Mint LP Best Protractor

Does anyone know where to purchase a Mint LP Best Protractor other than from Mint LP?
I’ve been trying their web sight for a week and it doesn’t work.
My turntable is a VPI Super Prime Scout with a 10.5 inch VPI JMW UNI Pivot tonearm?

If you have trouble placing an order over the web, simply send an email to Yip at with the following information:

1. Brand and Model of Turntable :

2. Brand and Model of Tonearm :

3. Country of Residence :

4. Tractor Type := Standard/9-Series

4a. Username [Std. Tractor ONLY] : 

5. Peak Lupe Option := Yes / No

6. SpeedPost Option := Yes / No.

7. Payment Method: = Paypal / Western Union

7a. Paypal Email Address: 

8. Have you bought a Best Tractor from us? := Yes / No

If Yes, let us know the Serial No.:

9. Remarks and Questions :

Just want to bring this up.  The Mint requires you to line the cantilever up between 2 tiny parallel lines, which I found too difficult with a cartridge with a short cantilever tucked under the cartridge body.  I know many people use it and are able to do it, but you need to be ready to work if you don't have a cart where the cantilever sticks out front like the Lyra - and even then.  I bought one and then sold it and went back to my Basis alignment tool.  Good luck. 
With the Mint the spindle-to-pivot distance is critical. The arc the null points are on gets flatter or steeper with the change in overhang. If it doesn’t measure exactly to spec and can’t be adjusted, give that info to Mint. He’ll make It custom. Just 2 mm off will render the Mint useless. That’s exactly how much my s2p was off. Fortunately for me my s2p was adjustable. Most VPI tables have incorrect s2p and have little wiggle room. Assuming the stylus is perfectly aligned with the cantilever, the Mint is as exacting as its alignment is difficult. Which is extremely in both cases. Here’s a tip for when you want to align a new cartridge: Fix the platter so it can’t move. Align the Mint to the cartridge already installed. Only then remove the old cartridge.
Would you say there is a better alignment tool for the VPI?
I have a Super Prime Scout with a 10.5" JMW tonearm
IMO the Mint is the most difficult alignment tool out there. It’s so exacting that any deviation of the cantilever is literally “under a microscope” because a minimum 15-20x loupe is mandatory. But what really sinks in after many hours on many cartridges is that it’s overkill. I find a standard protractor is much faster and results are equally good. I use a Feickert but any protractor that compensates for overhang should do as well.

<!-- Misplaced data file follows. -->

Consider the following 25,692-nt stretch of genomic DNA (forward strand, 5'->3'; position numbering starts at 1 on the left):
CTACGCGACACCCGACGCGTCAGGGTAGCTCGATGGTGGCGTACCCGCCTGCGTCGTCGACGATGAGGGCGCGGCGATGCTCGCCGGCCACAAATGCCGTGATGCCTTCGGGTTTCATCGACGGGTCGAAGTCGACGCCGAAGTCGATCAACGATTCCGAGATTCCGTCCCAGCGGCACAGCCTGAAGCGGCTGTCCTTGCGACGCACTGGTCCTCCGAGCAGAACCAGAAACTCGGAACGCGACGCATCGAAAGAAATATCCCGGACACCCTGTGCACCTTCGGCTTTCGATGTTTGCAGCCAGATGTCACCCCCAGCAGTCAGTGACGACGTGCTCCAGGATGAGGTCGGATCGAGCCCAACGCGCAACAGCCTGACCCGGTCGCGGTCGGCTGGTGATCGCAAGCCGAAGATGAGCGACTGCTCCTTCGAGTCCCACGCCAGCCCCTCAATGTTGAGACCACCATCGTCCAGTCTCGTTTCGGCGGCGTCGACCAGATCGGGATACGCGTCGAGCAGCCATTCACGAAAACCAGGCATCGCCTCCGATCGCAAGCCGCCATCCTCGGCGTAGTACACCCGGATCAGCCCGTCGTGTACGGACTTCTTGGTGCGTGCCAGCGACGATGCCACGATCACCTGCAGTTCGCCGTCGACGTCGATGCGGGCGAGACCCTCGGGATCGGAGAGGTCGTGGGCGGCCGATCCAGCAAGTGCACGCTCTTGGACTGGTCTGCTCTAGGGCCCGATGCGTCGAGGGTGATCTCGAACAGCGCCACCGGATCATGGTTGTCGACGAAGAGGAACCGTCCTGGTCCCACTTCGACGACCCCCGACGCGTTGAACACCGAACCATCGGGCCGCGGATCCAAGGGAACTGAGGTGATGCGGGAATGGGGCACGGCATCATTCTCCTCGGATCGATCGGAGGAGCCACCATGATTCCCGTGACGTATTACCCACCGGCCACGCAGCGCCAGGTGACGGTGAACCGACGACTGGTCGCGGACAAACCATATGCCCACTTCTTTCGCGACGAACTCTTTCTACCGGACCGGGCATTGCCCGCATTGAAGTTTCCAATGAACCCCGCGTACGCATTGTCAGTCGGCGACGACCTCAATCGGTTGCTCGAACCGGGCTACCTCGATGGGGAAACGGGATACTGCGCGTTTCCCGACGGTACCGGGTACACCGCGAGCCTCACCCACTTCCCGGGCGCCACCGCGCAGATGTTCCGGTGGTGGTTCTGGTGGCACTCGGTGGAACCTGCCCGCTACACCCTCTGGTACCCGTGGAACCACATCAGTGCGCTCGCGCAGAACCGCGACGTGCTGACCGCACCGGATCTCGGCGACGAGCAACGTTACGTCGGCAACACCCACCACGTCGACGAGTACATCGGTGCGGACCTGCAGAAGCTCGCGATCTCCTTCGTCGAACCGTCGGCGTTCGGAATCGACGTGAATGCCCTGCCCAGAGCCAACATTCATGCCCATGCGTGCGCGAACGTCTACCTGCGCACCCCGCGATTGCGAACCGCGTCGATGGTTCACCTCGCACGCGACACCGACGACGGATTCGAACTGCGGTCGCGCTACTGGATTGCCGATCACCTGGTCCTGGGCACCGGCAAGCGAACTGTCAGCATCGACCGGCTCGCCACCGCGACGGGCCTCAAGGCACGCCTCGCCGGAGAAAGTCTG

What a lot of bother. When you can get the MoFi Geo-Disk for $50 and be done. Works like a charm. Oh well.....
Miller, no bother, Im open minded and welcome any input from those with more turntable experience than I have, and I appreciate yours.
Currently I only have the protractor that VPI provided. I've read it's not the best option.
... get the MoFi Geo-Disk for $50 and be done. Works like a charm.
I’m not a fan of the MoFi disc and just don’t find it precise enough. I think the best gauges use a mirror (such as the Mint) and align the stylus and cantilever, such as the old Wallytracktors. That’s the best alignment gauge I’ve ever used, hands down.
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vinyl engine free protractors.

Printed out on a laser printer then mounted to a piece of cardboard with some double sided tape.

Don't even have to leave the house or spend more than and hour getting to having things all aligned up....
I have a Dr. Freickert and am very happy with it.  Lots of people swear by the MintLP though.  It just looked too tedious for me.
"Currently I only have the protractor that VPI provided. I've read it's not the best option."

An exercise in madness. If HW uses the very jig you have, why would it be inferior?

Having the best cart and phonostage  I can afford, then using the supplied jig does wonders on my VPI. I also have a Feikert.
Also found the Mint challenging to use with my VPI Scout and sold it. Would like to try a Smart Tractor but can’t justify the coin since the tools that came with my 12” TW Raven work very well.
Tablejockey, when I read about the VPI protractor not being the best option I thought the same thing. Thats why I came here to ask the experts.
As far as an exercise in madness...
Well, that sums up this entire hobby of ours now doesnt it?
Its only madness if you make it so. Some look at turntable geometry and drive themselves crazy trying to optimize every tiny little thing from an engineering/geometry point of view. Long arm, tangential arm, this protractor, that protractor. Its real easy to spend more time aligning than listening, and more money on setup than the rig itself.

Or you can take the sane approach, recognize no matter what you do its never gonna be perfect. But it will sound absolutely awesome nonetheless!  

Then you realize this is just as likely whether you download and print a jig for free, or pay thousands for all the gizmo's. The cartridge can be properly aligned every bit as good with paper, eyeballs, and a $20 Shure stylus force gauge. I am not kidding. Look at my rig. 

My first table was a Basis with the Graham arm. The Graham is fairly unique in that it has a detachable armwand with a jig that is used to align the cartridge, eliminating all the protractor steps. Its why I bought it, because so many people had succeeded in brainwashing me into thinking how hard this all is. Its not. Its simple. 

If you print one of the free downloads just be sure and place the paper on a used record. That way your alignment will be done at the same level as when playing a record. Which is the primary benefit of the MoFi Disk, its designed to emulate a record, only one with the geometry marked right on it.

But whatever. Point is you go through all the same few simple steps no matter what. Also no matter what you do the arm swings through an arc while playing every record. No matter how perfectly you sweat the precision its only precise at two points across the whole record. So why sweat it? If you are off by some tiny fraction of a millimeter all that means is the two places where its perfect are shifted a little one way or another. 

I can totally get that its hard being new to hear something like this. You got a slew of people repeating the same old same old, and its quite a bit different than this. Well, get used to it. There's a whole lot of stuff people repeat over and over and over again. Repeating the same wrong stuff over and over again doesn't ever make it true. Go and listen. You will see.
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If you want the most accurate, I find the mint is the easiest to get perfect from my experience. The p2s must be exact though. I now also use a smart tractor as I have multiple arms. It is quicker to use but i feel it’s not as easy to see alignment perfectly as well as the mint is. The smart tractor also makes up for the p2s not being 100%.